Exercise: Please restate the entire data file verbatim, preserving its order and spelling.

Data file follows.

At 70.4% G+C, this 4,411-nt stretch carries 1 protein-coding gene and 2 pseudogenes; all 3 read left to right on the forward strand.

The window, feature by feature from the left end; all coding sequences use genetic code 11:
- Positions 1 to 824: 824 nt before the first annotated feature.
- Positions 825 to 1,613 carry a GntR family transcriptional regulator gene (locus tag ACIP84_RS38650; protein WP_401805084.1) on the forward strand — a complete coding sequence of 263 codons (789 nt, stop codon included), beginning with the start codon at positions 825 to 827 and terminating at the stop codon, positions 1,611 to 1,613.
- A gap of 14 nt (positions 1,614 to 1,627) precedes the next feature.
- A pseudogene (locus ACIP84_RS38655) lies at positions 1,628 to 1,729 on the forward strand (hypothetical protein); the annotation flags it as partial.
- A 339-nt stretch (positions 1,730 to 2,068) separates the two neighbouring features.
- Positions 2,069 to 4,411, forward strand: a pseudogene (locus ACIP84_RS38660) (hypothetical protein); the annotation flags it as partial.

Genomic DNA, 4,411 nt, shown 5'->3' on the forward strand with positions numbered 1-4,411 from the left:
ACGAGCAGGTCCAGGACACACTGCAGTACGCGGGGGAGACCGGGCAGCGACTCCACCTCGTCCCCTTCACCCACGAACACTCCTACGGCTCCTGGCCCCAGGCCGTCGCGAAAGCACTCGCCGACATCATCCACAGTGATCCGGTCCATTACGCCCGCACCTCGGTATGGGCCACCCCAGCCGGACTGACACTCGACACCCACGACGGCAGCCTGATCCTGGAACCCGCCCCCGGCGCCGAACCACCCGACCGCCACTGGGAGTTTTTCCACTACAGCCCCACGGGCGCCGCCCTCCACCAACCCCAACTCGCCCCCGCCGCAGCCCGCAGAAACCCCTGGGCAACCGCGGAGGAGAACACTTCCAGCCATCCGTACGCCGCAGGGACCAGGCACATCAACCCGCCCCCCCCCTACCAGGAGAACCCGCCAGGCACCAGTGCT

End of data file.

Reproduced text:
At 70.4% G+C, this 4,411-nt stretch carries 1 protein-coding gene and 2 pseudogenes; all 3 read left to right on the forward strand.

The window, feature by feature from the left end; all coding sequences use genetic code 11:
- Positions 1 to 824: 824 nt before the first annotated feature.
- Positions 825 to 1,613 carry a GntR family transcriptional regulator gene (locus tag ACIP84_RS38650; protein WP_401805084.1) on the forward strand — a complete coding sequence of 263 codons (789 nt, stop codon included), beginning with the start codon at positions 825 to 827 and terminating at the stop codon, positions 1,611 to 1,613.
- A gap of 14 nt (positions 1,614 to 1,627) precedes the next feature.
- A pseudogene (locus ACIP84_RS38655) lies at positions 1,628 to 1,729 on the forward strand (hypothetical protein); the annotation flags it as partial.
- A 339-nt stretch (positions 1,730 to 2,068) separates the two neighbouring features.
- Positions 2,069 to 4,411, forward strand: a pseudogene (locus ACIP84_RS38660) (hypothetical protein); the annotation flags it as partial.

Genomic DNA, 4,411 nt, shown 5'->3' on the forward strand with positions numbered 1-4,411 from the left:
ACGAGCAGGTCCAGGACACACTGCAGTACGCGGGGGAGACCGGGCAGCGACTCCACCTCGTCCCCTTCACCCACGAACACTCCTACGGCTCCTGGCCCCAGGCCGTCGCGAAAGCACTCGCCGACATCATCCACAGTGATCCGGTCCATTACGCCCGCACCTCGGTATGGGCCACCCCAGCCGGACTGACACTCGACACCCACGACGGCAGCCTGATCCTGGAACCCGCCCCCGGCGCCGAACCACCCGACCGCCACTGGGAGTTTTTCCACTACAGCCCCACGGGCGCCGCCCTCCACCAACCCCAACTCGCCCCCGCCGCAGCCCGCAGAAACCCCTGGGCAACCGCGGAGGAGAACACTTCCAGCCATCCGTACGCCGCAGGGACCAGGCACATCAACCCGCCCCCCCCCTACCAGGAGAACCCGCCAGGCACCAGTGCT